New featured collection: Trace Elements and Electrolytes
Ever wondered about the relationship between mental strain and Magnesium loss? Or questioned whether there is more to transdermal absorption of magnesium than make-believe? Maybe you have heard that effort, performance, and recreation need can be predicted by metabolic markers including electrolytes? If you would like to find answers to the many questions related to trace elements and electrolytes, look no further than the brand new online collection of articles published by Dustri-Verlag on ScienceOpen: Trace Elements and Electrolytes.
ScienceOpen and Dustri-Verlag, a German publishing house specializing in medical literature, are happy to announce that the first 39 articles from Dustri’s international English-language journal Trace Elements and Electrolytes have found a new form of representation in the collection of the same name. Embedded in the ScienceOpen platform, you can filter these articles by publication date, title, discipline and much more, as well as sort your results by Altmetric score, view count, citations, date, relevance, and rating.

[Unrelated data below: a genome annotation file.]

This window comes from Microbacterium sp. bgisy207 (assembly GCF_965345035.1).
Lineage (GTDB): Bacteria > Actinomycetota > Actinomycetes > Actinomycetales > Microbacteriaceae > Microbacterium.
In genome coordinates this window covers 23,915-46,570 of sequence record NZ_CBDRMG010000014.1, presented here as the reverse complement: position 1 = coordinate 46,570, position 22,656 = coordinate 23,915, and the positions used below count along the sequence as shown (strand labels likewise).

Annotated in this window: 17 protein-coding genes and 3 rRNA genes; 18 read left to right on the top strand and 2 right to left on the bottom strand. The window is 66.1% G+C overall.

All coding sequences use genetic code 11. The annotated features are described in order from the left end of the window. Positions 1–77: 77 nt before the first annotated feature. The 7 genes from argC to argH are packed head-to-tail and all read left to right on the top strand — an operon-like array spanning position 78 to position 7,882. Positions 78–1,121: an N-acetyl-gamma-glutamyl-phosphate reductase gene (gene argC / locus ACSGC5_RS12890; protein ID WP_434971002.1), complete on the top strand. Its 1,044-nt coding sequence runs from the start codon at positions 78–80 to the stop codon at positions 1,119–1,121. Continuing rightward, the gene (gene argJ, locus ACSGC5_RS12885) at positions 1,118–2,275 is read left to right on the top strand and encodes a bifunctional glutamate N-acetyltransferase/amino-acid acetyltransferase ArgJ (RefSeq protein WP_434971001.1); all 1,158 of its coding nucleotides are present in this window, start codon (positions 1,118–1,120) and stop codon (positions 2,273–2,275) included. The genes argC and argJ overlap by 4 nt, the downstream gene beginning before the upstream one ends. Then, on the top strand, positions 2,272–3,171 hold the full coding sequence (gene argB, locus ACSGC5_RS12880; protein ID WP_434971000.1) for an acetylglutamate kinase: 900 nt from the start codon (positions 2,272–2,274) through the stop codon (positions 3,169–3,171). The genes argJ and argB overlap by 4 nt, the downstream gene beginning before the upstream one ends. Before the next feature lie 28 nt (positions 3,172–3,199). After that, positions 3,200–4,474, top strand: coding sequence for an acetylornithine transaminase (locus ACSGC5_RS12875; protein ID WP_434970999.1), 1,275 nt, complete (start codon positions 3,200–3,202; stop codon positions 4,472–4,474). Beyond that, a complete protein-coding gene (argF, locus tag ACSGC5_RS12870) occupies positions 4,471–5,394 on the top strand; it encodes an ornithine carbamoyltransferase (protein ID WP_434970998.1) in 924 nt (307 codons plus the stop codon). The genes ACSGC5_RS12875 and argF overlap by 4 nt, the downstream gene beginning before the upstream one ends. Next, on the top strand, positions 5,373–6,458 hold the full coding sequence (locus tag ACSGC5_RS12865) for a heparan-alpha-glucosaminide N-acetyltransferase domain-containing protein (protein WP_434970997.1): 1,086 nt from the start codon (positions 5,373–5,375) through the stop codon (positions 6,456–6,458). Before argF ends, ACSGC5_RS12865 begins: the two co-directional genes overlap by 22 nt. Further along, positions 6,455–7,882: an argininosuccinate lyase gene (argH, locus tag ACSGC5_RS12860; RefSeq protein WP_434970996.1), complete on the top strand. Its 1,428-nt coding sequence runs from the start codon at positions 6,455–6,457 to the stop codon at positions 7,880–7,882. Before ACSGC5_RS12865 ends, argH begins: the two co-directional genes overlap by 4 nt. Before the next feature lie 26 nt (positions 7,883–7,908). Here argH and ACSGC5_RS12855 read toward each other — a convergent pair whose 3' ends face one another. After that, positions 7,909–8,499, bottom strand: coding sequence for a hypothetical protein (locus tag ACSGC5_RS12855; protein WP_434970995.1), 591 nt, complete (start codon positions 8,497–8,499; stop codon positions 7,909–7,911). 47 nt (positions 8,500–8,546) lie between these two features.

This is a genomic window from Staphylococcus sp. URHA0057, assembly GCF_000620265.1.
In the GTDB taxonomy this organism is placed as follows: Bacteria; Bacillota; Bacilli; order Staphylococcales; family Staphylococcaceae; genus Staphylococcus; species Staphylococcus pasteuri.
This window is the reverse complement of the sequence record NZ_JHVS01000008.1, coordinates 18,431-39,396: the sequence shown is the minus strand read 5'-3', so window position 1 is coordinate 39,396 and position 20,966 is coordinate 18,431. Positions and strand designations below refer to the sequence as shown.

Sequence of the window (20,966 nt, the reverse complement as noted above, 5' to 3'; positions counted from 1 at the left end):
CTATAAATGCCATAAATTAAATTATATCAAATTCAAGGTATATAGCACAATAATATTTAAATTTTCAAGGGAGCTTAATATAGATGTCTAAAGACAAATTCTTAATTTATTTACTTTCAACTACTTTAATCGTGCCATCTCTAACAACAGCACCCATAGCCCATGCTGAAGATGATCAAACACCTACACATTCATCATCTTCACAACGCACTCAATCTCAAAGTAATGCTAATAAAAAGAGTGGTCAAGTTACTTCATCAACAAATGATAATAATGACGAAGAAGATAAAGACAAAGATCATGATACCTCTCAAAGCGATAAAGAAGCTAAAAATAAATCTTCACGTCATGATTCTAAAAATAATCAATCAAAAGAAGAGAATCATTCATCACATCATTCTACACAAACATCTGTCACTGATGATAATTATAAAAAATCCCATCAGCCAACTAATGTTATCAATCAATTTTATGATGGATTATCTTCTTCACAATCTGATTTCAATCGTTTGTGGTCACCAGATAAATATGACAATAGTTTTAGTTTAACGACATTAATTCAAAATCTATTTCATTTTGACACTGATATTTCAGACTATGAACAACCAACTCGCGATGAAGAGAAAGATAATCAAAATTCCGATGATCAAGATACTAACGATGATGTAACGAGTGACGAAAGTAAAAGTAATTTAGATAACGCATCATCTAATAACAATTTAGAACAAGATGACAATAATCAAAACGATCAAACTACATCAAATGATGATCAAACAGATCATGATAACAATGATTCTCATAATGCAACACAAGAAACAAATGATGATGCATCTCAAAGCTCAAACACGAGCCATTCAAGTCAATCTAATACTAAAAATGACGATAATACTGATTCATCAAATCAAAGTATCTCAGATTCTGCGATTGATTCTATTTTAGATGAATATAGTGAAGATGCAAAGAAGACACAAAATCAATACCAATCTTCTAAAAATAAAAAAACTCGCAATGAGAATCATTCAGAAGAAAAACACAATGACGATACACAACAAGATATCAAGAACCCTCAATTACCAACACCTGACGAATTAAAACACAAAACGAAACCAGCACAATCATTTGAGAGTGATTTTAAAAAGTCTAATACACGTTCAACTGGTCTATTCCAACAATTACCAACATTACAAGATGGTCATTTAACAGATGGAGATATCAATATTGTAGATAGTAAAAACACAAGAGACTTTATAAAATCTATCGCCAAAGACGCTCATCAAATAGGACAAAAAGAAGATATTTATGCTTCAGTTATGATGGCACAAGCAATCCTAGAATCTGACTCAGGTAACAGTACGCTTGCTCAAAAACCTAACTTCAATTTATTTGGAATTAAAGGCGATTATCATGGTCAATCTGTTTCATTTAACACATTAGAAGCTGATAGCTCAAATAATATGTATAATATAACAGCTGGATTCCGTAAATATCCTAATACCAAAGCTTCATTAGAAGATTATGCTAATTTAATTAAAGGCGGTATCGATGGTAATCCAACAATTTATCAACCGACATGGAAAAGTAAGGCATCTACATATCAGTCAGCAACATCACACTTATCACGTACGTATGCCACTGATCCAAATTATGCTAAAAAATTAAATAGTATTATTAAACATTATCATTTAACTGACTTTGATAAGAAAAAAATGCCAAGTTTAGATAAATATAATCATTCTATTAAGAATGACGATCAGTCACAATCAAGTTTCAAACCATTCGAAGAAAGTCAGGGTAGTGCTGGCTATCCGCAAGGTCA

Dustri’s Trace Elements and Electrolytes is a quarterly journal that publishes reviews and editorials, original papers, short communications, and reports on recent advances in the entire field of trace elements. This journal accepts papers on experimental findings if they bear a close relationship to human diseases. It also publishes correspondence (letters to editors) and current information, including book announcements. Managed by Jörg Feistle, Trace Elements and Electrolytes is the official organ of “Society of Magnesium Research”, Germany, and the German Working Group “Trace Elements and Electrolytes in Radiation Oncology” AKTE Germany.
ScienceOpen and Dustri-Verlag believe that Trace Elements and Electrolytes, a collection of carefully curated peer-reviewed scientific articles, will be helpful to all researchers studying trace elements and electrolytes. We invite you to discuss and engage with its diverse content through the many tools our interactive platform has to offer or to help spread the word on social media about scientific topics such as Boron’s potentially essential role in the metabolism of the connective tissue of the biological bone matrix, the role of serum zinc and copper levels in predicting malignancy in differentiated thyroid cancers, or how the levels of homocysteine and zinc could be an important parameter in the follow-up of hypertension.